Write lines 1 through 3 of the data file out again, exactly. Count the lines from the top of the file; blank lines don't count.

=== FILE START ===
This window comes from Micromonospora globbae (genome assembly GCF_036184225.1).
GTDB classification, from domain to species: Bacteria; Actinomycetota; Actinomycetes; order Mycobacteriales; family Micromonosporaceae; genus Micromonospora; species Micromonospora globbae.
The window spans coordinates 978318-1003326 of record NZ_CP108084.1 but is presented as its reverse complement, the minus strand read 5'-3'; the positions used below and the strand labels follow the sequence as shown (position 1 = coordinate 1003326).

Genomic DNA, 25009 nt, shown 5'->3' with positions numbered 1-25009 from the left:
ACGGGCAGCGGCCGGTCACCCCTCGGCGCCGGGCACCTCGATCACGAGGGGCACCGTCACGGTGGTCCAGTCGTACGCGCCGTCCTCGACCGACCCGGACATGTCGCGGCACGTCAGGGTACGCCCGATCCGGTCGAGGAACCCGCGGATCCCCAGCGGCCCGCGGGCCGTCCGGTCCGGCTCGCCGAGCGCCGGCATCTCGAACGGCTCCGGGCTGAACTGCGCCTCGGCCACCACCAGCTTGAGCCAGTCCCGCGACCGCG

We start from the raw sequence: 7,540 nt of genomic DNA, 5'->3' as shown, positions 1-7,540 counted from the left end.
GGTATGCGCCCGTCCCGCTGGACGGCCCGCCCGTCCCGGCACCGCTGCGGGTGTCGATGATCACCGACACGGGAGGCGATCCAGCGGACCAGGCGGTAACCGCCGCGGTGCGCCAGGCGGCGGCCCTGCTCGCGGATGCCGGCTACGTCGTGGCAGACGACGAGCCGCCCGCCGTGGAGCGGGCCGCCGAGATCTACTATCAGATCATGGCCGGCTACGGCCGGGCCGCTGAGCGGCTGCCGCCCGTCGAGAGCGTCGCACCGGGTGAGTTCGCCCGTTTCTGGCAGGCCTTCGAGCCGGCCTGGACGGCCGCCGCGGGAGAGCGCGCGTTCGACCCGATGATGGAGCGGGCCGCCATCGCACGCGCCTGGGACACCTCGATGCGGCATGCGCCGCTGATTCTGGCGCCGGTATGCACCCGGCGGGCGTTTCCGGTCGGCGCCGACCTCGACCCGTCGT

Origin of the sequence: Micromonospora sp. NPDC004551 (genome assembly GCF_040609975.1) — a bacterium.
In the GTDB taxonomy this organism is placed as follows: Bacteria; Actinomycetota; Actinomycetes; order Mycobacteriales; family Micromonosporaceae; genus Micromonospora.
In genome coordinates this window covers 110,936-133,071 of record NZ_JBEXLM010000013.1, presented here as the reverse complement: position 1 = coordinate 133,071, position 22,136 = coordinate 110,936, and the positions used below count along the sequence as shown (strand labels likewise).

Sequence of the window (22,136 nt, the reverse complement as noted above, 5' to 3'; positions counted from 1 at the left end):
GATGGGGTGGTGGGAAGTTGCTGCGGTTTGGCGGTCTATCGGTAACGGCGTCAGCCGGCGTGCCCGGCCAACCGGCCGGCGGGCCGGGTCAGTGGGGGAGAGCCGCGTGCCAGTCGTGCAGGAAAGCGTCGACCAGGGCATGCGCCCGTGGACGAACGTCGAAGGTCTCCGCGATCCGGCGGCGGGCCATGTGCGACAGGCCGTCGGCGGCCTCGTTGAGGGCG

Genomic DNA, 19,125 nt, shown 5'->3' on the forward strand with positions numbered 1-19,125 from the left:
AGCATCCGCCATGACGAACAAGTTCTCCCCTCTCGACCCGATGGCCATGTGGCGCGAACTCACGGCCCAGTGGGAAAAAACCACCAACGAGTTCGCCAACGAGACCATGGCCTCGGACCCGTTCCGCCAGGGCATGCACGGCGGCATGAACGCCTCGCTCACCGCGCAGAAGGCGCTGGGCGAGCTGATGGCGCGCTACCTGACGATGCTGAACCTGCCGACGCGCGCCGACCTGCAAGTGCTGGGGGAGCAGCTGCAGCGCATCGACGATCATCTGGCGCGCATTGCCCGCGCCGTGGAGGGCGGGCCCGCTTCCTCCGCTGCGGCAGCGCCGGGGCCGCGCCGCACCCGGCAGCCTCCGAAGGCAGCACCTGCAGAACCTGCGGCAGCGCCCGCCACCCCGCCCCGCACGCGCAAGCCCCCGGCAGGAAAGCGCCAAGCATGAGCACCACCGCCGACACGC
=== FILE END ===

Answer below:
This window comes from Micromonospora globbae (genome assembly GCF_036184225.1).
GTDB classification, from domain to species: Bacteria; Actinomycetota; Actinomycetes; order Mycobacteriales; family Micromonosporaceae; genus Micromonospora; species Micromonospora globbae.
The window spans coordinates 978318-1003326 of record NZ_CP108084.1 but is presented as its reverse complement, the minus strand read 5'-3'; the positions used below and the strand labels follow the sequence as shown (position 1 = coordinate 1003326).